Laying the foundations for a better life

Zambia is a nation of over 14.5 million people, over half of whom are under the age of 18.
Millions of these children are suffering from extreme hardship, with poverty and disease affecting many.
With your help, we can make a difference.

At The Zambia Society Trust, we are working tirelessly to improve the lives of people in Zambia, particularly children and young people, so that future generations might get the opportunities their parents never had.

With a history dating back to 1968, the Trust is a small charity run entirely by volunteers. The Zambia Society was founded in 1968 to encourage and strengthen ties between Britain and Zambia. In 1991 the Society launched The Zambia Society Trust in response to increasing poverty in Zambia and the devastating effects of the HIV epidemic. In 2006 the Society and Trust were amalgamated as The Zambia Society Trust.

Almost every penny raised in donations is directly used to improve the lives of disadvantaged Zambians through our various projects. A large portion of our funding also comes from subscriptions paid by members, who are kept regularly updated on how their money is spent.

Our projects include support and funding for schools and hospitals, grants for disadvantaged students to pursue higher education, mobility aids for disabled children, bursaries for health workers wishing to improve their skills, and footballs and netballs for schoolchildren to encourage exercise and help young Zambians experience the joy of sport.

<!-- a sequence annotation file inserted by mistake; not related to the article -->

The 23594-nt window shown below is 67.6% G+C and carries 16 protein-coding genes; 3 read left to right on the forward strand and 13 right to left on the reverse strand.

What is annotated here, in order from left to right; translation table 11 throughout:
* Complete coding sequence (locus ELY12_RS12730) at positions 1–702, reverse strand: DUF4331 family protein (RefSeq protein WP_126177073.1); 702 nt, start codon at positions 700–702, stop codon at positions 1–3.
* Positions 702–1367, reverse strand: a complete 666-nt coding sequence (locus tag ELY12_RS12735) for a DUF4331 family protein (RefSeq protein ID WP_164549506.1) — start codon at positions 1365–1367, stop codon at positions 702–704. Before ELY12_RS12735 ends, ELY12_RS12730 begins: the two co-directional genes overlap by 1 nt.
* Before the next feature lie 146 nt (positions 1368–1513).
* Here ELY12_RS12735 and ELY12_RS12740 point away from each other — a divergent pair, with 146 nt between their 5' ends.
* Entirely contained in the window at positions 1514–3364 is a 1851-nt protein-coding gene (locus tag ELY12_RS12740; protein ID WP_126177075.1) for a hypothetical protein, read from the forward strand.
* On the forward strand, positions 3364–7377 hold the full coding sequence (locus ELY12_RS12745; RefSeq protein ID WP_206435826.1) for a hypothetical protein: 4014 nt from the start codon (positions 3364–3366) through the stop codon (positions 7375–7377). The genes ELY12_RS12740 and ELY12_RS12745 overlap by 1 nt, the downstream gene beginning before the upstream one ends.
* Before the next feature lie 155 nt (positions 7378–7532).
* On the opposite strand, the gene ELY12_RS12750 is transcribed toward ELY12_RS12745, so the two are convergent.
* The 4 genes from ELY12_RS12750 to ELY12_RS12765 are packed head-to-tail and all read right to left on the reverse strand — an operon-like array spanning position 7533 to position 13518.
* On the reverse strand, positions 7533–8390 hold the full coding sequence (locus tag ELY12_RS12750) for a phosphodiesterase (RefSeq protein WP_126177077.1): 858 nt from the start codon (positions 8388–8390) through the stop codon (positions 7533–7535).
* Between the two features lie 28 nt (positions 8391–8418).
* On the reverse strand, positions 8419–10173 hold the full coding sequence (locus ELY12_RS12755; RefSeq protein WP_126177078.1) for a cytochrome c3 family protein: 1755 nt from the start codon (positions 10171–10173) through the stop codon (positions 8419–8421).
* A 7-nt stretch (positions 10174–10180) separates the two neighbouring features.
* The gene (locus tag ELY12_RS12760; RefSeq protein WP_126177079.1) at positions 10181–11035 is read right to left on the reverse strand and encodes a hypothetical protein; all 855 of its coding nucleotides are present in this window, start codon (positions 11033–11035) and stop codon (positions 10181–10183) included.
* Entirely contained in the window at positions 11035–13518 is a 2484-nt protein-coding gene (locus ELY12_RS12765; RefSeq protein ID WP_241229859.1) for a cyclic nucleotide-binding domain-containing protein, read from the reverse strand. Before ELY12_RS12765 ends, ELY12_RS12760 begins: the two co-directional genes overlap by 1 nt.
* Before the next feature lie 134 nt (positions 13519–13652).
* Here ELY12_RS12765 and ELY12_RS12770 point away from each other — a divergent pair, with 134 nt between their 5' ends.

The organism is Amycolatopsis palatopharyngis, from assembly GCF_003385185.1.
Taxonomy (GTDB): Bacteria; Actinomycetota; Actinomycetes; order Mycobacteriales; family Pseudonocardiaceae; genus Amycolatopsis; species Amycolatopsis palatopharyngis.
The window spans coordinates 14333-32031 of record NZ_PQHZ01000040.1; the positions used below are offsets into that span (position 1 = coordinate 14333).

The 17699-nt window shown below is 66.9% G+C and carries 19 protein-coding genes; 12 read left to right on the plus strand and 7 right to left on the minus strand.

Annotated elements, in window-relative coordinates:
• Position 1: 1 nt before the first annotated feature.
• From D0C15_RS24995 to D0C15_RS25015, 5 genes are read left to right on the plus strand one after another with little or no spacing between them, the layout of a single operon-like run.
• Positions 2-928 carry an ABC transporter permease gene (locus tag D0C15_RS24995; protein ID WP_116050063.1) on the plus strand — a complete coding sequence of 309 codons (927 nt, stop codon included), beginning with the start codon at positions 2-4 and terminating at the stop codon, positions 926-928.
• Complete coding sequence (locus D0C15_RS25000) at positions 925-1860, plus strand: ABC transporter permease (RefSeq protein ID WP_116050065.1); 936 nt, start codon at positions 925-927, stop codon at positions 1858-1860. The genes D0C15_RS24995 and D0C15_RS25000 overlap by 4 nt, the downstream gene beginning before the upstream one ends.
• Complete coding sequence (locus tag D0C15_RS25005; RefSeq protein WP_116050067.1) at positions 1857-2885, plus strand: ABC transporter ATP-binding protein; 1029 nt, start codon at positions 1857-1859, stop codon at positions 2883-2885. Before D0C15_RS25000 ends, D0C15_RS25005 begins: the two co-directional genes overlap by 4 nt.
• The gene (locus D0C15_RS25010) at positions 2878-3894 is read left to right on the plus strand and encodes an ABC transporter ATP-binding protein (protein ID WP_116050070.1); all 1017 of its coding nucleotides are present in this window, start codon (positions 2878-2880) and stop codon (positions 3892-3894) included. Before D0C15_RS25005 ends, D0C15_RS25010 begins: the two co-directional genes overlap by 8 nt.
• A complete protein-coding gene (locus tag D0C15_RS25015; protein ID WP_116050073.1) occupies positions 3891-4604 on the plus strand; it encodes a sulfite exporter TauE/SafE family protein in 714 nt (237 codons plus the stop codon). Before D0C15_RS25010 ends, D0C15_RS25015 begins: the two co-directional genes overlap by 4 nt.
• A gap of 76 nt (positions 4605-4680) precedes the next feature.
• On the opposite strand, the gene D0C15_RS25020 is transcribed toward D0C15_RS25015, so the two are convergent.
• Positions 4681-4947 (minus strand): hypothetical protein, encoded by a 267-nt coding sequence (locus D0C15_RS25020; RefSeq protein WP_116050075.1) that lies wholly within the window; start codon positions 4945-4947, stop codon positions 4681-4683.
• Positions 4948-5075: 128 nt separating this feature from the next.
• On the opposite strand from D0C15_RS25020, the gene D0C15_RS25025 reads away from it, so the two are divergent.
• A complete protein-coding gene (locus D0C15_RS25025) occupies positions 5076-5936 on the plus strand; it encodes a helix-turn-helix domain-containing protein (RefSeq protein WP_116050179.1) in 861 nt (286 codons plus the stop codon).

Poverty and disease have a particularly damaging effect on children in Zambia. Almost one and a half million children in Zambia are orphans – around ten per cent of the entire population. Many of these children don’t have access to the most basic amenities that we take for granted, such as schools and clean water. A lack of education means that most will struggle to pull themselves out of the poverty trap, a lack of safe water and education on health leads to particular susceptibility to disease and a lack of a childhood means many young Zambians are forced to grow up too fast.

These are injustices that we simply cannot accept and The Zambia Society Trust has big ambitions to do even more within the country in the coming years.